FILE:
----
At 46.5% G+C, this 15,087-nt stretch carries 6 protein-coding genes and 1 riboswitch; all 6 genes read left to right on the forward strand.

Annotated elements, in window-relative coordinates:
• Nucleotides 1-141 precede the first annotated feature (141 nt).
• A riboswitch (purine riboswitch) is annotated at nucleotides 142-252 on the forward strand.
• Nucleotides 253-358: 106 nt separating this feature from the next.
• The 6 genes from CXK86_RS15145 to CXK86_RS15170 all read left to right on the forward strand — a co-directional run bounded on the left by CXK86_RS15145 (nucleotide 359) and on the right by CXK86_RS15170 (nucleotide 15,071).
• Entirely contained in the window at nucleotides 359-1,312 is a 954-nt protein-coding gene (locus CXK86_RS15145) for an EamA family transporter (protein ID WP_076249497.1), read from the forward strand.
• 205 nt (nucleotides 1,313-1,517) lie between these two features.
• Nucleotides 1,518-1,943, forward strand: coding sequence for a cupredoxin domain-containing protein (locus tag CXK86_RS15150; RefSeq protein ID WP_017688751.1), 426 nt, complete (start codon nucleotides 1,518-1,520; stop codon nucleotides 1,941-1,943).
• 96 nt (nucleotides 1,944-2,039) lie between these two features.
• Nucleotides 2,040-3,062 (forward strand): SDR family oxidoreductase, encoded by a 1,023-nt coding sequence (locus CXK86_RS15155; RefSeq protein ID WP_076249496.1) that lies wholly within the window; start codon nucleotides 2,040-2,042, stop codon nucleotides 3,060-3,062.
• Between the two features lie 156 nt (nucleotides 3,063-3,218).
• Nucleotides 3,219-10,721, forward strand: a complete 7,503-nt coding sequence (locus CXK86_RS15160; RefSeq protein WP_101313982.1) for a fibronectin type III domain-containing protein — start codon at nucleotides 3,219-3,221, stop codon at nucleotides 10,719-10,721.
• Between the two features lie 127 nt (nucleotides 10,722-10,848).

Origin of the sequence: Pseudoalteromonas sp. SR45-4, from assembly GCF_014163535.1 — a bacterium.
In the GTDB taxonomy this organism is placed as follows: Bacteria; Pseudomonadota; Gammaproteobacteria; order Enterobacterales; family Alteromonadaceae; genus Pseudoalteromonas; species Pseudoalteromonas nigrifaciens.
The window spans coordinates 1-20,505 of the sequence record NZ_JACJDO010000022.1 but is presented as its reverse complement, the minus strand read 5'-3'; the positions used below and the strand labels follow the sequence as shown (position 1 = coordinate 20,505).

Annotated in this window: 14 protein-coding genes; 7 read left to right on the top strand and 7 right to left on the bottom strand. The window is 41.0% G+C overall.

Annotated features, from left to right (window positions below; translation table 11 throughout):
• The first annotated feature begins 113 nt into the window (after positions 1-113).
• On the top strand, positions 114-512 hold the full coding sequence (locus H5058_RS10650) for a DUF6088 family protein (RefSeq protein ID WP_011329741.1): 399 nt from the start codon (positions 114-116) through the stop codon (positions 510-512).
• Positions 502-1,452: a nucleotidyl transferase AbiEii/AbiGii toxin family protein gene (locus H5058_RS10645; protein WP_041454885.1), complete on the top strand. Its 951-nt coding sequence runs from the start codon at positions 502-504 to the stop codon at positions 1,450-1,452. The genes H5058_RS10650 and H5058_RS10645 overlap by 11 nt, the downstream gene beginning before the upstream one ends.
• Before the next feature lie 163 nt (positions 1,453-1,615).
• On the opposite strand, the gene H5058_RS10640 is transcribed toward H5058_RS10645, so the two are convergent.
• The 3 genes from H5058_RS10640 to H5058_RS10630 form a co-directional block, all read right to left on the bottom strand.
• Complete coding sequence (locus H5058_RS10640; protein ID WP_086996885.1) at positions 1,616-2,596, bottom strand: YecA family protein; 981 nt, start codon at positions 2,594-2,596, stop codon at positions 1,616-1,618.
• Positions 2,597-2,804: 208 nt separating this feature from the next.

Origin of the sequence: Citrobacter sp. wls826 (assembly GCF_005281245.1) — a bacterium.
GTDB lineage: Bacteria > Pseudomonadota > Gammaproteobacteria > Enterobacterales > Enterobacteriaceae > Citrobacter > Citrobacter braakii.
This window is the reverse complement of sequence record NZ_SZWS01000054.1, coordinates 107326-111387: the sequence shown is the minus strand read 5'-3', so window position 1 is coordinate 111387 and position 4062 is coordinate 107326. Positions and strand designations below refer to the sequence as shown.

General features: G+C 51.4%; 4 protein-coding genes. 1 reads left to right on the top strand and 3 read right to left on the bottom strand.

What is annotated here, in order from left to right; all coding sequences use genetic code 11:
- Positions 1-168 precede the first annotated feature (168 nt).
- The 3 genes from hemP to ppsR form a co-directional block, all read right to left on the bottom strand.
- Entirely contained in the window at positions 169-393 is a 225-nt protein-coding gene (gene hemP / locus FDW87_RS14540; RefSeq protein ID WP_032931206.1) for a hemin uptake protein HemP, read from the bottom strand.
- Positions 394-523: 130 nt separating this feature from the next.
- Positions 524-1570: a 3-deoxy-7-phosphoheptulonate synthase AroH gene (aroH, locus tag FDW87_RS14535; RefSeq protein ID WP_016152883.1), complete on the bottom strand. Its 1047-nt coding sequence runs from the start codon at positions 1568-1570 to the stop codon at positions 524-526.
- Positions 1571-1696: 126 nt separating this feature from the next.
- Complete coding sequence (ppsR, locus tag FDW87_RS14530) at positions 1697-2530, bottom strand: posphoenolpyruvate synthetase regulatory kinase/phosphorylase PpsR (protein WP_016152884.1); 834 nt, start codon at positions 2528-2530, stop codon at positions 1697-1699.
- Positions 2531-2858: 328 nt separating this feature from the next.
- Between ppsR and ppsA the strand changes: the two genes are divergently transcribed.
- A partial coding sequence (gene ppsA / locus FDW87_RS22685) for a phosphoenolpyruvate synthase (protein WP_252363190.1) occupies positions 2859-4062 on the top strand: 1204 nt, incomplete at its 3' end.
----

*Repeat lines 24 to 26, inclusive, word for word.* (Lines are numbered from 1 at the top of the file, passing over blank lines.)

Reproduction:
• On the opposite strand, the gene H5058_RS10640 is transcribed toward H5058_RS10645, so the two are convergent.
• The 3 genes from H5058_RS10640 to H5058_RS10630 form a co-directional block, all read right to left on the bottom strand.
• Complete coding sequence (locus H5058_RS10640; protein ID WP_086996885.1) at positions 1,616-2,596, bottom strand: YecA family protein; 981 nt, start codon at positions 2,594-2,596, stop codon at positions 1,616-1,618.